96397-114

Masitinib mesylate in imatinib-resistant advanced GIST: A randomized phase II trial.

Subcategory: 
Category: 
Sarcoma
Session Type and Session Title: 
Oral Abstract Session, Sarcoma
Abstract Number: 

10007

Citation: 

J Clin Oncol 30, 2012 (suppl; abstr 10007)

Author(s): 

Antoine Adenis, Axel Le Cesne, Binh Bui Nguyen, Olivier Bouche, Julien Domont, Isabelle Ray-Coquard, Nicolas Penel, Aurore Blesius, Francois Montestruc, Alain Moussy, Olivier Hermine, Jean-Yves Blay; Centre Oscar Lambret, Lille, France; Institut Gustave Roussy, Villejuif, France; Institut Bergonie, Bordeaux, France; University Hospital Robert Debre, Reims, France; GINECO and Centre Leon Berard, Lyon, France; Medical Oncology Department, Institut Gustave Roussy, Villejuif, France; AB Science, Paris, France; Necker Hospital, Paris, France; Centre Léon Berard, Lyon, France


Abstracts that were granted an exception in accordance with ASCO's Conflict of Interest Policy are designated with a caret symbol (^).

Abstract Disclosures

Abstract:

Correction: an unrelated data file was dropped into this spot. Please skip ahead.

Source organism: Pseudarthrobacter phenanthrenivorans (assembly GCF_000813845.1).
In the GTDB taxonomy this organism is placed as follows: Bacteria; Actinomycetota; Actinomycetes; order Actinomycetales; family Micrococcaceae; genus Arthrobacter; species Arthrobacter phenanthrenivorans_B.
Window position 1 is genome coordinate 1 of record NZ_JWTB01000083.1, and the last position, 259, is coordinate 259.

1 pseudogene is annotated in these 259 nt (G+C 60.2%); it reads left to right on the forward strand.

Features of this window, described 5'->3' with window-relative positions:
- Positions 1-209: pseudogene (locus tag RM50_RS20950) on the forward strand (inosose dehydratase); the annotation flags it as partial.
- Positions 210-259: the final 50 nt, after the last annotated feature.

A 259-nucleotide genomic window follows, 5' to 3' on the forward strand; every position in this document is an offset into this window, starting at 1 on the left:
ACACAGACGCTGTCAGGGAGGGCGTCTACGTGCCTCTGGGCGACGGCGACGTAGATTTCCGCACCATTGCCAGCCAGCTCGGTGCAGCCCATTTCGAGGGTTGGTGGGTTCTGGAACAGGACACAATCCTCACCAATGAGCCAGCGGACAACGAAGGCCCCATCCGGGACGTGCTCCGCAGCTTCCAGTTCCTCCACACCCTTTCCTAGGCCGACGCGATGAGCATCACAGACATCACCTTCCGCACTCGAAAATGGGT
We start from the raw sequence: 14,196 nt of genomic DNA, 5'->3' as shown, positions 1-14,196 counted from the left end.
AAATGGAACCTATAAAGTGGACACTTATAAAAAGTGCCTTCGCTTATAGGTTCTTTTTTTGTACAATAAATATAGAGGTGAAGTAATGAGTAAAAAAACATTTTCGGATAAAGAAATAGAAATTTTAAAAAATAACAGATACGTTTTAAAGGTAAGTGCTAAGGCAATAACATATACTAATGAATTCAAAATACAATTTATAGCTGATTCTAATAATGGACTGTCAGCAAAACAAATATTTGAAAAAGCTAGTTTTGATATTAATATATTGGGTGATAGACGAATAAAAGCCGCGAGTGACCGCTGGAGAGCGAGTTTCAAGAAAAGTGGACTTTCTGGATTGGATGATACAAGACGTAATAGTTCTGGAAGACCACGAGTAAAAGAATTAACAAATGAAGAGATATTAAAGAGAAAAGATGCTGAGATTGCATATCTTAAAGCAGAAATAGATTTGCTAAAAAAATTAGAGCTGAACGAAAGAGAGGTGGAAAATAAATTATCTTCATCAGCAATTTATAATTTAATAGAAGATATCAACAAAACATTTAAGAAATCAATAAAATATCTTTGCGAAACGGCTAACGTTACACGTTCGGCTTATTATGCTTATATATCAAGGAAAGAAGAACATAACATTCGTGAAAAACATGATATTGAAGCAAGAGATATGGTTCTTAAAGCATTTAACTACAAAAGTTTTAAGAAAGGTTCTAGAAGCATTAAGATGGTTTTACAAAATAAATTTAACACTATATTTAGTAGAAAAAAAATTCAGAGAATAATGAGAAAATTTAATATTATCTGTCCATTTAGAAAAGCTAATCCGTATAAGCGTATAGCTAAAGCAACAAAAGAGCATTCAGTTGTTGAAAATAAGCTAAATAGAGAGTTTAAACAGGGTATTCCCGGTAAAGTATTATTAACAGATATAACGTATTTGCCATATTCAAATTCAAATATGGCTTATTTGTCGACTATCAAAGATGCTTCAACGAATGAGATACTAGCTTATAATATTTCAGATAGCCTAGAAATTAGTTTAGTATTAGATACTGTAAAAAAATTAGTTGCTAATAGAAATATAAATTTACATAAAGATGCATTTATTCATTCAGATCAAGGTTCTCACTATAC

Background: Masitinib is an oral tyrosine kinase inhibitor with greater in vitro activity and selectivity than imatinib against wild-type and juxtamembrane mutations of KIT (Dubreuil, 2009, PLoSONE). This trial studied efficacy and safety of masitinib at 12 mg/kg/day and sunitinib at 50 mg/day for the treatment of imatinib-resistant GIST. Methods: Patients with inoperable, locally advanced or metastatic GIST and showing disease progression while treated with imatinib 400 mg/day received either masitinib or sunitinib until progression. Primary endpoint was PFS evaluated with RECIST with OS as a secondary endpoint. Based upon an 80% power to detect with a Fleming design a median PFS ≥3 months (alpha 10%, unilateral), a population of 44 patients (22 per arm) was required. Stratification was applied based on mutation status. Results: 44 patients (exon 11 [66%], exon 9 [11%], wild-type or other [5%], not done at baseline [18%]) were randomized into masitinib (n=23) or sunitinib (n=21) treatment-arms from 9 centers between 02/2009 and 09/2011. After a median follow-up of 14 months, median PFS was 3.9 months (95%CI [2.6;8.1]) for masitinib vs 3.8 months [1.9;11] for sunitinib. Of those patients progressing under masitinib, 88% received sunitinib in third line. Median OS was not reached (NR) (95%CI [21;NR]) for masitinib vs 15 months [9.4;22] for sunitinib. The 18-month and 24-month OS rates for masitinib vs sunitinib were 79% (95%CI [53;92]) vs 20% [1.5;55], and 53% (95%CI [9.5;84]) vs 0%, respectively. Similar results were seen in the exon 11 subpopulation with median OS for masitinib NR (95%CI [NR;NR]) vs 15 months [9.6;22] for sunitinib. The safety profile of masitinib was better than sunitinib with a lower occurrence of severe related adverse events (AEs) (17% vs 52%) and related AEs leading to discontinuation (0% vs 9.5%). In masitinib treated patients, nausea, diarrhea and asthenia were the most common related AEs. Conclusions: Although PFS curves looked similar, this study apparently showed a longer survival in the masitinib treatment-arm with a better safety profile than sunitinib. Masitinib may potentially offer patients a new active compound for advanced GIST in the second-line setting.